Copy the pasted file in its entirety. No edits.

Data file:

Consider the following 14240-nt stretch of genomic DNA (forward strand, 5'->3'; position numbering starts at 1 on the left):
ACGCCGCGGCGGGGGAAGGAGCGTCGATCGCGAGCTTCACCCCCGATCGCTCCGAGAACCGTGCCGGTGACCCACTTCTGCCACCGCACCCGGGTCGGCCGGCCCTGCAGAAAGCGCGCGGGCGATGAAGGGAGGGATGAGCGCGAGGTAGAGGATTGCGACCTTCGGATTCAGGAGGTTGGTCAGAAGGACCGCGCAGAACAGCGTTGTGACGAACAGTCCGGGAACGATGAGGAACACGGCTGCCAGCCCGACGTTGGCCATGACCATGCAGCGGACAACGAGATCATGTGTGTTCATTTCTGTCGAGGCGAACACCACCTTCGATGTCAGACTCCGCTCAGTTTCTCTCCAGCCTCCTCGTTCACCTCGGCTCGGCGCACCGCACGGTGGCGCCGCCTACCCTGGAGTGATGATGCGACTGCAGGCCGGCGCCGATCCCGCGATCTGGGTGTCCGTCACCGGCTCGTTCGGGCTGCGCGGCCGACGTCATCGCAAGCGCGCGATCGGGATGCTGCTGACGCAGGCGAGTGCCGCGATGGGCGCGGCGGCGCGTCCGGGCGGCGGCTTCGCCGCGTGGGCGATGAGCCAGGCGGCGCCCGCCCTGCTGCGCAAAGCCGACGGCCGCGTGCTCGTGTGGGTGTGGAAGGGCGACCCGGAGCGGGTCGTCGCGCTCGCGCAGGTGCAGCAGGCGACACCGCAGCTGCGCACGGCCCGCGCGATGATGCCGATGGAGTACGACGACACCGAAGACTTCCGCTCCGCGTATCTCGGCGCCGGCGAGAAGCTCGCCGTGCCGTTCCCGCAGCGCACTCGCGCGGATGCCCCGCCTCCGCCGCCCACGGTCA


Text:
Consider the following 14240-nt stretch of genomic DNA (forward strand, 5'->3'; position numbering starts at 1 on the left):
ACGCCGCGGCGGGGGAAGGAGCGTCGATCGCGAGCTTCACCCCCGATCGCTCCGAGAACCGTGCCGGTGACCCACTTCTGCCACCGCACCCGGGTCGGCCGGCCCTGCAGAAAGCGCGCGGGCGATGAAGGGAGGGATGAGCGCGAGGTAGAGGATTGCGACCTTCGGATTCAGGAGGTTGGTCAGAAGGACCGCGCAGAACAGCGTTGTGACGAACAGTCCGGGAACGATGAGGAACACGGCTGCCAGCCCGACGTTGGCCATGACCATGCAGCGGACAACGAGATCATGTGTGTTCATTTCTGTCGAGGCGAACACCACCTTCGATGTCAGACTCCGCTCAGTTTCTCTCCAGCCTCCTCGTTCACCTCGGCTCGGCGCACCGCACGGTGGCGCCGCCTACCCTGGAGTGATGATGCGACTGCAGGCCGGCGCCGATCCCGCGATCTGGGTGTCCGTCACCGGCTCGTTCGGGCTGCGCGGCCGACGTCATCGCAAGCGCGCGATCGGGATGCTGCTGACGCAGGCGAGTGCCGCGATGGGCGCGGCGGCGCGTCCGGGCGGCGGCTTCGCCGCGTGGGCGATGAGCCAGGCGGCGCCCGCCCTGCTGCGCAAAGCCGACGGCCGCGTGCTCGTGTGGGTGTGGAAGGGCGACCCGGAGCGGGTCGTCGCGCTCGCGCAGGTGCAGCAGGCGACACCGCAGCTGCGCACGGCCCGCGCGATGATGCCGATGGAGTACGACGACACCGAAGACTTCCGCTCCGCGTATCTCGGCGCCGGCGAGAAGCTCGCCGTGCCGTTCCCGCAGCGCACTCGCGCGGATGCCCCGCCTCCGCCGCCCACGGTCA